The USS Enterprise is back and boldly returning to its original-series roots in Star Trek: Strange New Worlds. Beaming down to planets! Weird illnesses! Submarines in space! Shirts coming off!
Strange New Worlds is streaming now on, with episode 1 released May 5 and new installments beaming down every Thursday. Right from the start, it's a rollicking return to the traditional Trek that longtime fans may've missed in the recent wave of mold-breaking Star Trek shows like , Lower Decks, Prodigy and . From its stirring new take on the memorable Star Trek: The Original Series theme tune, to chunky bridge consoles, a square-jawed captain and weekly episodic adventures, the series is a playfully retro romp.
That said, Strange New Worlds takes the traditional Trek formula and stirs in more-modern elements, like deeper character backstories and overarching storylines. But that's far looser than in Discovery and Picard, which were powered almost entirely by ongoing plotlines.
The series begins with Captain Christopher Pike hiding out in the snows of Montana after his misadventures in Star Trek: Discovery. You don't need to have kept up with Discovery: All you need to know is he's haunted by visions of his own death and it's made him sprout a massive beard. Adventure quickly intrudes on Pike's introspection, however, as a Starfleet shuttle sweeps in and whisks him back to the Enterprise on a rescue mission to save his trusty first officer.
And then it's off to the races. In the first five episodes made available to press, the Starship Enterprise has a new adventure each week, doing classic Trek stuff like investigating comets and negotiating treaties. Allegories are unsubtle. Lessons are learned in personal logs. And the production design also sidesteps one of my personal bugbears about Discovery, that it was meant to be a prequel yet looked more technologically advanced than any of the Trek that supposedly came after. Strange New Worlds tempers this with its satisfyingly chunky starship aesthetic, all fire engine red surfaces and physical control consoles.
Following the bold but somewhat divisive departure from the Trek formula in Discovery and Picard, it's tempting to see Strange New Worlds as an olive branch to disgruntled fans. Within minutes the show mentions Bob April, the USS Archer, Lieutenant Kirk and various other bits of continuity which will make a Trekker's pointy ears perk up. Cleverly, though, some of these references offer a bait-and-switch to keep you on your toes.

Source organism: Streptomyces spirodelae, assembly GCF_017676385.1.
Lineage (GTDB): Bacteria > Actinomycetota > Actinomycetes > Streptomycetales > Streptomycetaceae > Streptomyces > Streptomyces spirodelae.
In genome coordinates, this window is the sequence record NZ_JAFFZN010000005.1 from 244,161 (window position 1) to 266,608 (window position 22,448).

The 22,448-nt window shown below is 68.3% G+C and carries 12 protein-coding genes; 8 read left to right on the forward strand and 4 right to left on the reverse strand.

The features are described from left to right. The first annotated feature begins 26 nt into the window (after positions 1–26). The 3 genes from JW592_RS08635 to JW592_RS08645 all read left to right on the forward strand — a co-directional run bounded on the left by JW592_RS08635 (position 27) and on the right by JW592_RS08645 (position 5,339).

While there are several new faces, the show takes its cue from theto bring us new takes on classic characters like Nurse Chapel and Cadet Uhura, led by Captain Pike and Number One (who appeared in the very first 1960s pilot episode before being replaced by the crew we know and love). And the introduction of troubled young officer La'an Noonien-Singh is an inspired setup for future drama. I'm particularly intrigued by a teasing glimpse of an original series enemy given a heightened air of menace and fear.
At the heart of the show is Anson Mount's Captain Pike. Sort of a new character but also sort of an old one, Pike suffers from being a little too similar to Captain Kirk. Dispensing down-home, Western-inflected wisdom from the captain's chair, Pike is basically Kirk with gray streaks. His country retreat even looks like Kirk's dream home in Generations. But the square-jawed yet twinkling Mount is an immensely charming leader, and generously shares the spotlight with a crew of officers who are more rounded than previous bridge crews.
Celia Rose Gooding is particularly endearing as young Cadet Uhura, while Christina Chong gets the meatiest drama as La'an. For my money, Ethan Peck isn't as Spock-y as the smoldering Zachary Quinto in the movies, but his dynamic with the rest of the crew is fun to watch. Rebecca Romijn has a bit of a thankless task playing a stern first officer who isn't Spock, but the show gives her enough space and attention to slowly develop a character of her own.
While Strange New Worlds definitely evokes Star Trek: The Original Series, that doesn't mean it's staid or overly reverent. It's playful, zingy stuff, driven by a diverse cast having fun running around in their sleek Starfleet uniforms. When I say the series takes its cue from the movie reboot (starring Chris Pine as Captain Kirk, Zachary Quinto as Spock and Zoe Saldana as Uhura), I mean that these are younger versions of the familiar characters. Younger, and sexier. Spock has his shirt off in the first 10 minutes, and is quickly tractor-beamed toward a love triangle with Chapel's adorkable flirt, sparkily played by Jess Bush.
And like the movie reboots and recent TV shows, the overall tone is playful and quippy. These Starfleet officers somehow find time for Joss Whedon-esque banter and soul-baring emotional confessions even at life-and-death moments. This keeps things lively, though your mileage may vary with a relentless barrage of lines like, "We definitely pissed them off!" while they're meant to be busy dodging photon torpedoes. Also, you may roll your eyes at each successively more melodramatic revelation of overwrought tragic backstory for seemingly everyone on the ship.
Still, Strange New Worlds is the Paramount Plus Trek show that finally relaxes and embraces the classic Trek format, while still feeling fresh and modern. It reminded me of the 2005 Doctor Who revival: Clearly made with love by fans of the original series, it jazzes up the theme tune, looks deeper into the emotional dynamics between characters and whisks you off your feet with fast-paced action. If that bugs you, well, go back to your starbase and your TOS VHS, Admiral Fun-Sponge.
It remains to be seen how this new series will develop its ongoing plot threads through its episodic format. But at first glance, Star Trek: Strange New Worlds is enjoyable, irreverent hokum. Sure, beam me up, why not.